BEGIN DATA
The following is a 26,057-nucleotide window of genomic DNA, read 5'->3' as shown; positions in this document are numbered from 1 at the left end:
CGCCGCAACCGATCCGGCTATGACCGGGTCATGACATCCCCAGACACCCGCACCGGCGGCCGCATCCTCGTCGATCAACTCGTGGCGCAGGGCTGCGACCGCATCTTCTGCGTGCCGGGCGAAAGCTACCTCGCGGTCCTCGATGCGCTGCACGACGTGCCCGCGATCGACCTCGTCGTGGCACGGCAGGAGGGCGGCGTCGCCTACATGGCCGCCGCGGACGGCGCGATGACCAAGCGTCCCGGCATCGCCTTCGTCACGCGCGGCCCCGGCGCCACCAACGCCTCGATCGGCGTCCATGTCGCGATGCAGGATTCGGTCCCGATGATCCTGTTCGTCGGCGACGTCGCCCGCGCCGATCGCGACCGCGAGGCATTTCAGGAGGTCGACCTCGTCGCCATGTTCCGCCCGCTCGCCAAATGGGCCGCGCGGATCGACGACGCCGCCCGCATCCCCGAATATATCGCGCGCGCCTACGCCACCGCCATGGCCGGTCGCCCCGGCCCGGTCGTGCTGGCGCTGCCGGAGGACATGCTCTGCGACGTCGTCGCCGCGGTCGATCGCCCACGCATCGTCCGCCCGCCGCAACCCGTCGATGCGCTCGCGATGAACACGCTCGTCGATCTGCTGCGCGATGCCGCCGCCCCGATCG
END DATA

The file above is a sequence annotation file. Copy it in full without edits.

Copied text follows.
The following is a 26,057-nucleotide window of genomic DNA, read 5'->3' as shown; positions in this document are numbered from 1 at the left end:
CGCCGCAACCGATCCGGCTATGACCGGGTCATGACATCCCCAGACACCCGCACCGGCGGCCGCATCCTCGTCGATCAACTCGTGGCGCAGGGCTGCGACCGCATCTTCTGCGTGCCGGGCGAAAGCTACCTCGCGGTCCTCGATGCGCTGCACGACGTGCCCGCGATCGACCTCGTCGTGGCACGGCAGGAGGGCGGCGTCGCCTACATGGCCGCCGCGGACGGCGCGATGACCAAGCGTCCCGGCATCGCCTTCGTCACGCGCGGCCCCGGCGCCACCAACGCCTCGATCGGCGTCCATGTCGCGATGCAGGATTCGGTCCCGATGATCCTGTTCGTCGGCGACGTCGCCCGCGCCGATCGCGACCGCGAGGCATTTCAGGAGGTCGACCTCGTCGCCATGTTCCGCCCGCTCGCCAAATGGGCCGCGCGGATCGACGACGCCGCCCGCATCCCCGAATATATCGCGCGCGCCTACGCCACCGCCATGGCCGGTCGCCCCGGCCCGGTCGTGCTGGCGCTGCCGGAGGACATGCTCTGCGACGTCGTCGCCGCGGTCGATCGCCCACGCATCGTCCGCCCGCCGCAACCCGTCGATGCGCTCGCGATGAACACGCTCGTCGATCTGCTGCGCGATGCCGCCGCCCCGATCG